Hosting the Olympic Games is a big deal, it puts nations on the map, and shows their first world status – it’s a big honor, and it is very costly – not all nations can afford to even consider it, and those who do, often have to cough up big bucks to host the games and deal with the economic costs later, paying off the debt and bonds taken out to make it all happen. In hindsight many countries wish they’d reconsidered their choice to bid for the big games. Brazil will host the 2016 Olympic Games, but already the troubles are mounting. Let’s talk.
Well now everyone is worried about the Zika Virus in Latin America, and specifically 2016 Olympic Game tourists are considering skipping the trip, which could plague havoc on the financial challenges that Brazil already faces with a declining economy and negative GDP growth. One article in the Daily Mail published on January 30, 2016 titled; “Could rampant Zika virus that causes deformed babies stop the Olympics? Rio faces crisis as female spectators and athletes are warned not to go,” by Flora Drury stated; four new important developments to this crisis:
– Panic is spreading with six months to go until the Opening Ceremony
– Australian team tells female athletes to consider taking part ‘very carefully’
– Airlines offering refunds to pregnant women travelling to infected countries
– Government says they are doing everything possible ahead of the Games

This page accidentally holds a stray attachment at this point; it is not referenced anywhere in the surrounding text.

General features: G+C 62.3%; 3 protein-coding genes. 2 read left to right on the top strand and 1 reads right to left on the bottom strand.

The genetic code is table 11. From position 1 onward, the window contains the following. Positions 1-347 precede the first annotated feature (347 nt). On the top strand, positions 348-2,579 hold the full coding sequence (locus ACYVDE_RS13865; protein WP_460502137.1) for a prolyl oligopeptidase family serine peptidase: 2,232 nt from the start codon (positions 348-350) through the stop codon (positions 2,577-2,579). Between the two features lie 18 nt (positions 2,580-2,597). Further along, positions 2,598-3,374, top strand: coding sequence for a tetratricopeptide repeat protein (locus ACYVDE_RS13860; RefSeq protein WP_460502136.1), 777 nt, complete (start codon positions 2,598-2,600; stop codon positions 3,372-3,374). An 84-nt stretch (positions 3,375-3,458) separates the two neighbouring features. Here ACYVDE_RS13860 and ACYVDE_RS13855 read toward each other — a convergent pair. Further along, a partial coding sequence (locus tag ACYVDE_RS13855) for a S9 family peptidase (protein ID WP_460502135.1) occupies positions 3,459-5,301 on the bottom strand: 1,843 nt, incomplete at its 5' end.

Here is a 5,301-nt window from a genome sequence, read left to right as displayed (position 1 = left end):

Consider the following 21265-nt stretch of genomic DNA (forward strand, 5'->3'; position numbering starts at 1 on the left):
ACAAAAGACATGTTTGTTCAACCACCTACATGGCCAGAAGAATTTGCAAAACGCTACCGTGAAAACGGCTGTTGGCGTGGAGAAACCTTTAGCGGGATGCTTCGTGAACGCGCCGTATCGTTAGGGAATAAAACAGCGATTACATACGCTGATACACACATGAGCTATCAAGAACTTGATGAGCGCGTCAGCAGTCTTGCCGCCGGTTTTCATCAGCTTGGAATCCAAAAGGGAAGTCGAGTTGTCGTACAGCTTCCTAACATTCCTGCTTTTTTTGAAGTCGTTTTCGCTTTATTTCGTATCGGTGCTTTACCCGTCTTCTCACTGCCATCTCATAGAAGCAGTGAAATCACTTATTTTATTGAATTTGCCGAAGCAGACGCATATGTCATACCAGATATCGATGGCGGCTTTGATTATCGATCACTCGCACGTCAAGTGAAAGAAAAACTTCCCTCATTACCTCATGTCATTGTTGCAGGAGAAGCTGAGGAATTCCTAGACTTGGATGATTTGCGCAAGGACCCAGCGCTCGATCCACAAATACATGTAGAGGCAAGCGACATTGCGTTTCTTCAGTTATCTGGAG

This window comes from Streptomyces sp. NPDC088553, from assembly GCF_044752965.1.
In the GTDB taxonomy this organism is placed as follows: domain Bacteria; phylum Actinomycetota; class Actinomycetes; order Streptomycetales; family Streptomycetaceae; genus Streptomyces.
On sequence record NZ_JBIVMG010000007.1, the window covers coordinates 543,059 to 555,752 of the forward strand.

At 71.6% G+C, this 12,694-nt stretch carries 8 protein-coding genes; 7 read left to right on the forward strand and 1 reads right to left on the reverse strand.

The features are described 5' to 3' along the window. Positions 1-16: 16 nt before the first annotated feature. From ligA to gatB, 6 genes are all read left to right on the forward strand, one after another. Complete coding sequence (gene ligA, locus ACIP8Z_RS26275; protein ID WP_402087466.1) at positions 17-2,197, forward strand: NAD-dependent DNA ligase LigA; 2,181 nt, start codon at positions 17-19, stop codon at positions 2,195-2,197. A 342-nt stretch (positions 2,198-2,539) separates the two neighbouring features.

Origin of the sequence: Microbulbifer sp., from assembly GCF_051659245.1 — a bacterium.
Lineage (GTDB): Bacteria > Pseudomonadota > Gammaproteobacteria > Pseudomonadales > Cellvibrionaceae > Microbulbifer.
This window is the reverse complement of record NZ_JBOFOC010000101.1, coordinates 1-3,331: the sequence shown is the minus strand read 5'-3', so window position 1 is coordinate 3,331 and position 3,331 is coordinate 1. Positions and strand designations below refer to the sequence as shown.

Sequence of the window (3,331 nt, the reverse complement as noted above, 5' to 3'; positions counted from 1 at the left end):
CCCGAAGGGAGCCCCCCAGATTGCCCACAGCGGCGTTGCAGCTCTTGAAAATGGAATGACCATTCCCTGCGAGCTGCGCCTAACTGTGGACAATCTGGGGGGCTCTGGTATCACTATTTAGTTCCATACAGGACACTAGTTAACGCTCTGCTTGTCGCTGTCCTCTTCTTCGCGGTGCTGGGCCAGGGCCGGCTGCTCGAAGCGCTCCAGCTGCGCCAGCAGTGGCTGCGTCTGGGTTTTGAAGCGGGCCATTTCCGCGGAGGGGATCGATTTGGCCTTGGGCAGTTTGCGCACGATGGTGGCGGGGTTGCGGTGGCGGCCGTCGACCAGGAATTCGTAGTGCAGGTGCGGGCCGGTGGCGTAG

Of course, this isn’t the only problem as the Brazilian Government has displaced slums for Olympic facilities development and moved to generally clean up crime ridden areas to prevent negative PR on the world stage during the games. All this has already come at a cost to its international reputation across the globe, perhaps similar to the smog and air-pollution issue before and during the Beijing China Olympic Games.
The Guardian reported the Brazilian Police are moving in to clean up areas where Olympic Visitors may travel; “Rio de Janeiro police killed 1,500 in five years, says Amnesty International,” and the article stated; “Rights group report finds almost one in six homicides in Brazil’s Olympic city were by officers on duty and most victims were young, poor, black and male,” and further;
“In a study of official data and newspaper reports of the Olympic host city, the civil rights groups found that almost one in six homicides were carried out by on-duty policy officers as part of a “strategy of fear” in favela communities. It said more than 75% of the victims from 2010 to 2013 were black men aged between 15 and 29. Most cases were filed as “resistance followed by death” which shields the perpetrators from civilian courts. Of 220 investigation, Amnesty found only one case that led to an officer being charged.”
Now some are asking not if the Games will lose money in Brazil, but rather how much. That’s unfortunate, and something to consider. Think on it.